Log in

No account? Create an account
Dear Theory Bloggers: Please Remember that the Public is Watching - Arvind Narayanan's journal [entries|archive|friends|userinfo]

Dear Theory Bloggers: Please Remember that the Public is Watching [Nov. 11th, 2010|10:29 pm]
Arvind Narayanan
[Tags|, , , ]

Of the subfields of Computer Science research, Theory probably has the most active blog presence. This is great, but it has had some unintended consequences — while theorists (naturally) blog for an audience of their peers, the general public watches on with considerable interest and, regrettably, confusion.[1]

The interest is no doubt due to the mythical status of the P vs NP question. But we shouldn't forget that like most mathematical conjectures, the resolution of P vs NP will mean remarkably little for the everyday lives of people (unless, of course, the unthinkable happens and it is resolved negatively.)

There are two problems with the glut of media and public interest in a problem that is of great consequence to the internal progress of the field but little significance to the outside world. The first is that due to the esoteric nature of the problem and especially the methods used, there is the risk that onlookers will lose interest in the entire field.

The second, and the one I want to talk about, is that the community loses the opportunity to tell the public about theory research that is of far broader significance. Questions that combine deep theory with real-world application are everywhere in theoretical computer science, ranging from the somewhat philosophical (can random coin flips speed up a computer?) to the heavily commercial (the theory of auctions).

I'm not asking theory bloggers to write for the general public, although a post every once in a while would be fantastic. But there are two things that can be done with little extra effort:
  1. add one or two sentences to posts about new results describing why it matters, in a language that makes sense to outsiders
  2. when contacted by the media, gently nudge them to write about research that can be understood by the public, and give them pointers to do so.
This humble suggestion was brought to you by my having to explain to some confused people that the recent separation proof by Ryan Williams is being celebrated mainly for the proof techniques and has little or no relevance to non-theorists.[2] And I still remember excited commenters on web forums telling each other how PRIMES is in P was going to speed up cryptography.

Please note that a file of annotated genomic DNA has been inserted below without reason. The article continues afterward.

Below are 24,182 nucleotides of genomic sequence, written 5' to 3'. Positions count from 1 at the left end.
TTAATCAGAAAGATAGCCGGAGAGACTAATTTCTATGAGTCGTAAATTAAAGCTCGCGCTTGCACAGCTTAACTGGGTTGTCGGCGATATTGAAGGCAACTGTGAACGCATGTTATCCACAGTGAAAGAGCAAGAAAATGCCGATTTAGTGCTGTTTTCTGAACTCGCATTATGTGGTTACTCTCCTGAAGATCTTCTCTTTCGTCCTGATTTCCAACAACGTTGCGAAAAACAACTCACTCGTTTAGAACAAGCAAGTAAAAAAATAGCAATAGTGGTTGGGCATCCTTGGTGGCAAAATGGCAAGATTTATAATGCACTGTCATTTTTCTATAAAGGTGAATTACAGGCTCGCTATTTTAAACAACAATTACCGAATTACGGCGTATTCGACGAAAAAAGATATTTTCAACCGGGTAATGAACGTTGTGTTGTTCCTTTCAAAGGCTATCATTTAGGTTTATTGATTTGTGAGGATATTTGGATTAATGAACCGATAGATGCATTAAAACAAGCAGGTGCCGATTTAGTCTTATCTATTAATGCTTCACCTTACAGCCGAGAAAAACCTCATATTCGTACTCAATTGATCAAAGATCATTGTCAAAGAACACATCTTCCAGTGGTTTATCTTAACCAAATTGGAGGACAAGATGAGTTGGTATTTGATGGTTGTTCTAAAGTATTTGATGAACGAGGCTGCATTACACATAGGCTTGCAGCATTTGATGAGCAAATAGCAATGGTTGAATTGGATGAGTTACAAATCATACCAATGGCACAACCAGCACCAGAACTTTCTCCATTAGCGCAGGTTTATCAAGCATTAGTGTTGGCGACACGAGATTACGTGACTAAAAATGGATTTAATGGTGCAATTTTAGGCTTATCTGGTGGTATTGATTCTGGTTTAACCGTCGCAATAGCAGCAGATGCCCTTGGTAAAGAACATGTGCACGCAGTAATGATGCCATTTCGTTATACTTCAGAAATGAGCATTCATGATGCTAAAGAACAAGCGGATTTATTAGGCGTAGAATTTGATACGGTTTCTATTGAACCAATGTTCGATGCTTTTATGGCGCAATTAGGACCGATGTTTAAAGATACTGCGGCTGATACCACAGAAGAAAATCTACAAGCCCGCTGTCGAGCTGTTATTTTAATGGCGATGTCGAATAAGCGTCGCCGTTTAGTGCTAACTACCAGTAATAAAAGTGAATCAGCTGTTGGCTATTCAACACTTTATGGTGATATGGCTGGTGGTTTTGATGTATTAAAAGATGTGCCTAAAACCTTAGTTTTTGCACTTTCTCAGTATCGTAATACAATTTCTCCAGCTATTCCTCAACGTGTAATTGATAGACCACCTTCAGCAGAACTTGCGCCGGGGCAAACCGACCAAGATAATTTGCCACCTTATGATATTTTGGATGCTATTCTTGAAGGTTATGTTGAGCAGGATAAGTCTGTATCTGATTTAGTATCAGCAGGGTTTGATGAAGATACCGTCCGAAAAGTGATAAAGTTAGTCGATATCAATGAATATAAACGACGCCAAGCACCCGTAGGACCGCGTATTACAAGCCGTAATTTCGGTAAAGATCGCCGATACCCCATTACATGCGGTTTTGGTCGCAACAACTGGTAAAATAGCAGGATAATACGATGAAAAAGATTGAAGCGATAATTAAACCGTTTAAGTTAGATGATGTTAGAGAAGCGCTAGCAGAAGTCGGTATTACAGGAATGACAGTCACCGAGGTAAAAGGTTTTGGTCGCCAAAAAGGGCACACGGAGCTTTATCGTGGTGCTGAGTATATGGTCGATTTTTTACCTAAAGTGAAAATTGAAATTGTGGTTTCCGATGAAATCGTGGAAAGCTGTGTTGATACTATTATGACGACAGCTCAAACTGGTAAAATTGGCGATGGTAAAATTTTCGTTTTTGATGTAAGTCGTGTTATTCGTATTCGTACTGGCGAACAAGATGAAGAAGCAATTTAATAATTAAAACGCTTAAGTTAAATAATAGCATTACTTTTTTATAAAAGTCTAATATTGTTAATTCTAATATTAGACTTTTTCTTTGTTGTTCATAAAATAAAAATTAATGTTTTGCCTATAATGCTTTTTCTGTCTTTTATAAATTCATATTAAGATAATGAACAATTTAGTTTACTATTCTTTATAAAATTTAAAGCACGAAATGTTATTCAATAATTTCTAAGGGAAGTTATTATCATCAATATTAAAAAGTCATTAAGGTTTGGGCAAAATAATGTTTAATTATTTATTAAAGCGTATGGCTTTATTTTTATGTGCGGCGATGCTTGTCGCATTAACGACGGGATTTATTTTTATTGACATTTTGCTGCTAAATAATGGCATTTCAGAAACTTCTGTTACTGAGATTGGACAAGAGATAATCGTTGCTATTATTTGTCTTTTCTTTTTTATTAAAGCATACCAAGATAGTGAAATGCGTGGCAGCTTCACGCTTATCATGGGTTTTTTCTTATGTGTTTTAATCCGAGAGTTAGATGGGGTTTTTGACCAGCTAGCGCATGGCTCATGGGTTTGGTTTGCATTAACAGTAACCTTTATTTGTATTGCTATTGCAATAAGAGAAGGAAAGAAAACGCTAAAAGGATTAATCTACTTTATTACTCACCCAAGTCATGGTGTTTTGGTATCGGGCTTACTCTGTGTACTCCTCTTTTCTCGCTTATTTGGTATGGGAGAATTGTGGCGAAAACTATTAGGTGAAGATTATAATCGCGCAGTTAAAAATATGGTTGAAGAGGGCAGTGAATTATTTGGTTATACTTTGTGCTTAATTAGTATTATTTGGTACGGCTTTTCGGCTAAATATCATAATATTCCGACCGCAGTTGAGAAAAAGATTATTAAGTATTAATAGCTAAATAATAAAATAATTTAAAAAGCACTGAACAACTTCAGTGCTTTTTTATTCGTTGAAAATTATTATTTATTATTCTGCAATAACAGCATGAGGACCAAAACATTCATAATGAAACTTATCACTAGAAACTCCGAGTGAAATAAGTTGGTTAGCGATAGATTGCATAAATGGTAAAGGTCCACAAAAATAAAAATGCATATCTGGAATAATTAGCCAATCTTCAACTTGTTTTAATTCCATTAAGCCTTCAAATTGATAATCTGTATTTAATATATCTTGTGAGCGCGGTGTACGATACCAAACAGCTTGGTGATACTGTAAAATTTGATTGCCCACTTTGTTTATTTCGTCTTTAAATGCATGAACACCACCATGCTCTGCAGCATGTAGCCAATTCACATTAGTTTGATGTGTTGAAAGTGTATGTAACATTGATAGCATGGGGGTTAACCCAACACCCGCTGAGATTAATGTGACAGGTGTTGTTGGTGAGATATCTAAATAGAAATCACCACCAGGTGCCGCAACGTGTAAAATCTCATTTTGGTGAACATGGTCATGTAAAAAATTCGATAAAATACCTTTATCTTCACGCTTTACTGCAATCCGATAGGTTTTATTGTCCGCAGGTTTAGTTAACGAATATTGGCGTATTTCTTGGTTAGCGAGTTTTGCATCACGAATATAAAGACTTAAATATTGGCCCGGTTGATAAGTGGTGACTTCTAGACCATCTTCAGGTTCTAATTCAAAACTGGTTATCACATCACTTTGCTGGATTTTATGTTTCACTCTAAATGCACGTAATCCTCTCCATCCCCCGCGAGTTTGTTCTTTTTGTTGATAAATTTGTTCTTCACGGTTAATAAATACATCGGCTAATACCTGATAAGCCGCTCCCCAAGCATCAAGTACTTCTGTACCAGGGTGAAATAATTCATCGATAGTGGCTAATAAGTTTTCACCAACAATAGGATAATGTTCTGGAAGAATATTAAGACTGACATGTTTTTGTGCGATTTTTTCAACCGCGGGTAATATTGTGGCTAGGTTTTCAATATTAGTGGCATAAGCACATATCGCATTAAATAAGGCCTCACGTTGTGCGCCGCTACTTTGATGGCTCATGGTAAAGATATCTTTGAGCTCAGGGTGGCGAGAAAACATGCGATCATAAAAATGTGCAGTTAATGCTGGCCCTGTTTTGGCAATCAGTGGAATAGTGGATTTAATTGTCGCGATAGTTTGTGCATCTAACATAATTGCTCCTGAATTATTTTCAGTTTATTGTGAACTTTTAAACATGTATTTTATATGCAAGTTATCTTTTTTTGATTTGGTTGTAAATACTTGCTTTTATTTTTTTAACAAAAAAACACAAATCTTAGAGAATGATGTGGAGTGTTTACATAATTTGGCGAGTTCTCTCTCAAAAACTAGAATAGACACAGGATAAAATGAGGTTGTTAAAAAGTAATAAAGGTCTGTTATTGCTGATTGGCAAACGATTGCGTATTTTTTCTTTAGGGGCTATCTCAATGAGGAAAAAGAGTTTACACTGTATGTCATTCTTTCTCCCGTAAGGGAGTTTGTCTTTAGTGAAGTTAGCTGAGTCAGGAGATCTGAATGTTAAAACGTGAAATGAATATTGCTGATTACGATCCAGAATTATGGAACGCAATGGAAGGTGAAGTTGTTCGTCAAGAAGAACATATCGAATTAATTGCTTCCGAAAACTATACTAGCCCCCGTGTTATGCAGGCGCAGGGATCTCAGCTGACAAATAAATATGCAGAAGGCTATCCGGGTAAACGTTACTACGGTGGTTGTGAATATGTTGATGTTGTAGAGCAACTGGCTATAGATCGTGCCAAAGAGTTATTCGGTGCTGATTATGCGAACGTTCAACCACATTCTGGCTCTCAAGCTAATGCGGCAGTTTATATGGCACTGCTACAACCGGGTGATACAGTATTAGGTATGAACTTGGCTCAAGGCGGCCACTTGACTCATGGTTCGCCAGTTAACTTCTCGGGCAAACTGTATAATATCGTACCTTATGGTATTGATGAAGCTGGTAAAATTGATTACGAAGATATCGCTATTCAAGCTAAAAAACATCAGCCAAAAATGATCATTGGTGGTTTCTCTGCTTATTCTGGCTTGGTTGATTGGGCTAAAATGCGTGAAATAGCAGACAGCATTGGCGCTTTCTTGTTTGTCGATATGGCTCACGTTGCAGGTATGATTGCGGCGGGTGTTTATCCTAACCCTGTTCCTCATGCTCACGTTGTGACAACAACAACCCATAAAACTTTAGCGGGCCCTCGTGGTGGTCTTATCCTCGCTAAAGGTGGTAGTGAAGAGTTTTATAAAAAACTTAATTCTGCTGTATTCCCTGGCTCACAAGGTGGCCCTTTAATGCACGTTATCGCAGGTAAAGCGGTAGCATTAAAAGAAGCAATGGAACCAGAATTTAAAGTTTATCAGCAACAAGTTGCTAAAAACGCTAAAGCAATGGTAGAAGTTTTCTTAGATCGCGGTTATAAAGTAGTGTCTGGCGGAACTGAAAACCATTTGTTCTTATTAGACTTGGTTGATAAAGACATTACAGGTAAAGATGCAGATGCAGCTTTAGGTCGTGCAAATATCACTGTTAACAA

[1] When I say the public, I mean the subset of the public that is interested in science and computation.
[2] Ryan's work is by all accounts awesome, and I do not mean to detract from it in any way.

[User Picture]From: geomblog
2010-11-12 06:46 am (UTC)
It's a good point. although I suspect most theory bloggers (myself included) blog for the theory community without too much regard for the outside world, mainly because it's too much work to set up the background needed. Also it's more efficient, under the premise that if someone is confused, and posts a comment, I can then clarify.
(Reply) (Thread)
[User Picture]From: arvindn
2010-11-12 07:06 am (UTC)
Yes, I can definitely sympathize with that. But then again, I took a quick sample of the follower list from the Friend Connect widget on your blog, and (as I'm guessing you're already aware) most of them are outside the theory community.

May I suggest a compromise, since people are generally reluctant to post comments on blogs they don't understand — create an About page with a few paragraphs describing your field and your work, and a pointers to some introductory reading material for people who are interested in getting more out of your blog.
(Reply) (Parent) (Thread)
[User Picture]From: hukuma
2010-11-14 04:23 am (UTC)
unless, of course, the unthinkable happens and it is resolved negatively

Even so, it may not have a big effect on the real world, depending on the non-asymptotic complexity of the reduction.
(Reply) (Thread)
[User Picture]From: arvindn
2010-11-14 04:35 am (UTC)
(Reply) (Parent) (Thread)